By Dan Kennedy • The press, politics, technology, culture and other passions

Tweeting from City Hall

Amy Derjue (from Twitter)

Amy Derjue (from Twitter)

Adam Gaffin of Universal Hub has some big-time fun with the Boston Herald’s story on city employees who use Facebook and Twitter during work hours. Gaffin reproduces a photo of the Herald reporters who wrote the story, Jessica Heslam and Dave Wedge, from — yes — Heslam’s Facebook account.

“What are they using them for?” asks Gaffin. “What are they hiding? Ooh, insinuation is fun!”

Kidding aside, you have to admit that there’s an appearance problem with the way some city employees are using social media. Heslam and Wedge focus on Amy Derjue, a former Boston Magazine blogger who was hired earlier this year to serve as City Council president Mike Ross’ $39,000-a-year spokeswoman.

Derjue is something of a young-woman-about-town, and I follow her on both Facebook and Twitter. (If you page through her 340 Facebook friends, you’ll see a wide array of local media and political folks, including Gaffin, me — and Wedge.) Some of her posts make me cringe, and Heslam and Wedge dutifully provide some cringe-worthy examples. But I’ve never heard anyone suggest she wasn’t smart, hard-working and energetic. For what it’s worth, she has complained to me on behalf of her boss, which suggests dedication to her job.

More to the point, most of us — and you can be sure Derjue falls into this category — are never fully off work. If we’re expected to tend to business when we’re off-duty, then we have to be allowed some fun during the formal workday as well. And, as Gaffin writes, “Why, it takes sheer seconds to post something to Facebook or Twitter.”

An aside that may help illustrate my point. Yesterday John Robinson, editor of the News & Record in Greensboro, N.C., tweeted that he was being yelled at by a “legislator who resigned in disgrace.” When I responded at how impressed I was with his multi-tasking, he replied, “Yes, tweeting while yelling. What else am I supposed to do? Listen?” This was not a private conversation — it was seen by all 1,196 of Robinson’s followers and all 2,019 of mine. Welcome to 2009.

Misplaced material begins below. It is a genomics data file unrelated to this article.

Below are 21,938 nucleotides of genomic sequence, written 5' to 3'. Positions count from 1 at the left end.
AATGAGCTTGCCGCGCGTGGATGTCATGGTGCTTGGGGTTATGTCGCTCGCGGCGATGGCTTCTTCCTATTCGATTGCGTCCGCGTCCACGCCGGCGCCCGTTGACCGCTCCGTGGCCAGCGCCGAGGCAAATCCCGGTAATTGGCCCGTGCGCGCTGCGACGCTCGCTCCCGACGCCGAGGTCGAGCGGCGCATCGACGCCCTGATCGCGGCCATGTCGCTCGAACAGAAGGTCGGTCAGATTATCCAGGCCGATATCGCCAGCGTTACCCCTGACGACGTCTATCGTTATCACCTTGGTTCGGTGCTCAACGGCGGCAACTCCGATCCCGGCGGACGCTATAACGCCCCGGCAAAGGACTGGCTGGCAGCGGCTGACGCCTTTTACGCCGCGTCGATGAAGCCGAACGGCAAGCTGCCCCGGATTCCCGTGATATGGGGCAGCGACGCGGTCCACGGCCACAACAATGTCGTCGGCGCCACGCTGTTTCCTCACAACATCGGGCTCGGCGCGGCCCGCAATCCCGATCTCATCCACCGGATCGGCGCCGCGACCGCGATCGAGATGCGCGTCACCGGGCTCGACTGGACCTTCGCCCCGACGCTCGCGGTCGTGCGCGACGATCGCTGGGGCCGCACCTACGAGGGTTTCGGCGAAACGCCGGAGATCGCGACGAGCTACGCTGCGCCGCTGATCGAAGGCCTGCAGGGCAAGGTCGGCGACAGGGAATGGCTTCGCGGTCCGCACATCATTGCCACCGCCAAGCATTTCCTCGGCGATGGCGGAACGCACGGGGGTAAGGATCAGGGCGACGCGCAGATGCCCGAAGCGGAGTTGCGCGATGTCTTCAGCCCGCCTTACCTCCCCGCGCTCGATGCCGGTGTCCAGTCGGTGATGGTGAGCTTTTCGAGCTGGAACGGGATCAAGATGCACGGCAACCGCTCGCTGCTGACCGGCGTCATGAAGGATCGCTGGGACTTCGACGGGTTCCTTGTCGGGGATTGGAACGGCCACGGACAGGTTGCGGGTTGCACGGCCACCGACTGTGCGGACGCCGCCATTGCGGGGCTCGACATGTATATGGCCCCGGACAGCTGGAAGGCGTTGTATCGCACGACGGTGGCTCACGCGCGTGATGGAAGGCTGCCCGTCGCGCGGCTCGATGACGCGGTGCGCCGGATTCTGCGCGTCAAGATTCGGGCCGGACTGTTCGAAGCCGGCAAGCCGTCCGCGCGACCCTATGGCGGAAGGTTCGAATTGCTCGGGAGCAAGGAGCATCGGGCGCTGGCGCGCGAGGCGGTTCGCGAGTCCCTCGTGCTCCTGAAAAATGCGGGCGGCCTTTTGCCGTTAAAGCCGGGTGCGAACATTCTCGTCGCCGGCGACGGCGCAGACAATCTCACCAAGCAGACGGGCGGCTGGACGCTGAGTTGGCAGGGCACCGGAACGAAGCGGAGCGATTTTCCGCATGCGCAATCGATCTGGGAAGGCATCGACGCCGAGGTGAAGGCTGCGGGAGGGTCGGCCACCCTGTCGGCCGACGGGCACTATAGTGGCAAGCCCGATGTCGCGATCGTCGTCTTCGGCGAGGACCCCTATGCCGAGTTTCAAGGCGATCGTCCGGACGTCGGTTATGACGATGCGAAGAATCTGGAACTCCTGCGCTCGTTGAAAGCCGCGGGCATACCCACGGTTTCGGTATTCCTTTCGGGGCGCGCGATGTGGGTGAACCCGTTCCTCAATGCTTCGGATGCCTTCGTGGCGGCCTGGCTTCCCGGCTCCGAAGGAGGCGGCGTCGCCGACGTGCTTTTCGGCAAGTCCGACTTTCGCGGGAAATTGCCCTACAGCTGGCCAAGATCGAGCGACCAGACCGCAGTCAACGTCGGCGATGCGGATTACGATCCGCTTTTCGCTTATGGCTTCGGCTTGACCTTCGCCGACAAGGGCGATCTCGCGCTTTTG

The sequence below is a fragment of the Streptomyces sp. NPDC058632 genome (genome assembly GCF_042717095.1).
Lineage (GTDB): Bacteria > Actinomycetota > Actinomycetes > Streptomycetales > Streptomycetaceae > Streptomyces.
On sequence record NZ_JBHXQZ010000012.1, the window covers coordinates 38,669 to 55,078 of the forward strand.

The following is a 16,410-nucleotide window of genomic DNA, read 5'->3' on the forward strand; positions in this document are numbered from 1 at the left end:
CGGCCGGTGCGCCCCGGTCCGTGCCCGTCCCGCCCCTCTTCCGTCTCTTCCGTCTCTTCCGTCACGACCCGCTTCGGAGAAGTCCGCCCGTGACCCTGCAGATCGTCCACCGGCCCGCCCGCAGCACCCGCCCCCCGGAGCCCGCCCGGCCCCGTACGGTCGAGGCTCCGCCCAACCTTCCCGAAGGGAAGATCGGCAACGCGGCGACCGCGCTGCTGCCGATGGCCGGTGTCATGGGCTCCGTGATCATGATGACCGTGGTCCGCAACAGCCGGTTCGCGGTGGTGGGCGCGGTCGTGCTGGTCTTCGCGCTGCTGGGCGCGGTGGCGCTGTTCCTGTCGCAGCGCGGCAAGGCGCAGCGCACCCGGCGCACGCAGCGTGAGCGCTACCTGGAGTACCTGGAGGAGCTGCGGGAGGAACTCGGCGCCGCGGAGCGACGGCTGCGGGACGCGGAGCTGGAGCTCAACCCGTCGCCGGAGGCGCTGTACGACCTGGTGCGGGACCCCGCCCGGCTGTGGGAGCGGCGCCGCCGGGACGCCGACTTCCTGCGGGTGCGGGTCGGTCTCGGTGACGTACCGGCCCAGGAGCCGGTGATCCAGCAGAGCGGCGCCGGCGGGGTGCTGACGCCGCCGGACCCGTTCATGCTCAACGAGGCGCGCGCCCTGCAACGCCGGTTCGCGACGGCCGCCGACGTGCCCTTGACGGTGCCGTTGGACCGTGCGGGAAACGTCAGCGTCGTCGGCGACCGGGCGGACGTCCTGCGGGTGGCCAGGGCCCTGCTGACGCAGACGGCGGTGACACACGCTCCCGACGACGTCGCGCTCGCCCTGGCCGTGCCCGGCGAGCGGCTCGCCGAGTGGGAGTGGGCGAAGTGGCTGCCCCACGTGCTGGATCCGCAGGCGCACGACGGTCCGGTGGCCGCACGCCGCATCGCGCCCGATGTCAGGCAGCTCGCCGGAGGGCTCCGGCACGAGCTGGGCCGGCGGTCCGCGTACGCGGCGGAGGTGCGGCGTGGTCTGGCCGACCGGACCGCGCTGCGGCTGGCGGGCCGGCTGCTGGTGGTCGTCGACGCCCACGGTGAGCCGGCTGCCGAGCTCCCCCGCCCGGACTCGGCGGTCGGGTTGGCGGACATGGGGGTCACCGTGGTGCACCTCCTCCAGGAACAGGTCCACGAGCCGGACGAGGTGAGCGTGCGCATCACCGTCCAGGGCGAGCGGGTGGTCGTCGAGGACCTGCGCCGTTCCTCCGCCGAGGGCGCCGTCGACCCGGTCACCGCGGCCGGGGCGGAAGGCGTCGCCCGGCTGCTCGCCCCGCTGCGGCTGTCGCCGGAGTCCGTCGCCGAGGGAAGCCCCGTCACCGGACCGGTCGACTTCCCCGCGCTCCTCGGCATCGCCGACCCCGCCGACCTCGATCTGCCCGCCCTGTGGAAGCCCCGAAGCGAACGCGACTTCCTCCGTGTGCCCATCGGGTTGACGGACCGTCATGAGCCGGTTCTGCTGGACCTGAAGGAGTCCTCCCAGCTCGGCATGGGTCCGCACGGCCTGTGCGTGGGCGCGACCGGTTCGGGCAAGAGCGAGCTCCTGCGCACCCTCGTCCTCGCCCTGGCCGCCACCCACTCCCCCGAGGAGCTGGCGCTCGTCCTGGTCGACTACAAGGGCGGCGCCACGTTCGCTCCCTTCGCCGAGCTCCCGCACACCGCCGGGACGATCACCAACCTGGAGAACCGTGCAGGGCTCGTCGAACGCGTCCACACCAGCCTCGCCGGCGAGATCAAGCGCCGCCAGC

Ross tells the Herald that he hired Derjue in part for her social-networking expertise. And, indeed, Ross has a pretty lively Twitter feed and Facebook account. For Derjue to post to her personal sites while working on her boss’ would, as Gaffin says, take “sheer seconds.” You can question her judgment, but her social-media activities are not evidence of dereliction.

Derjue seems to have partly disabled her Facebook account (I could be wrong; Facebook mystifies and annoys me), and she hasn’t posted to Twitter since last night. No doubt she’s licking her wounds at the moment. I’m interested to see how she’ll respond.

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  1. Dan–

    I must say I have quickly tired of our local media singling out non-elected and non-appointed city hall employees.

    I believe Amy is a talented communications person. And you are right that in today’s world, there’s no such thing as private time.

    The fact the Boston Herald focused on the micro-small portions of the day when she decided to post a tweet is petty.

    The media needs to stop picking on relatively junior employees at city hall who work their butts off for their bosses and their constituents. Why would anyone want to work in public service?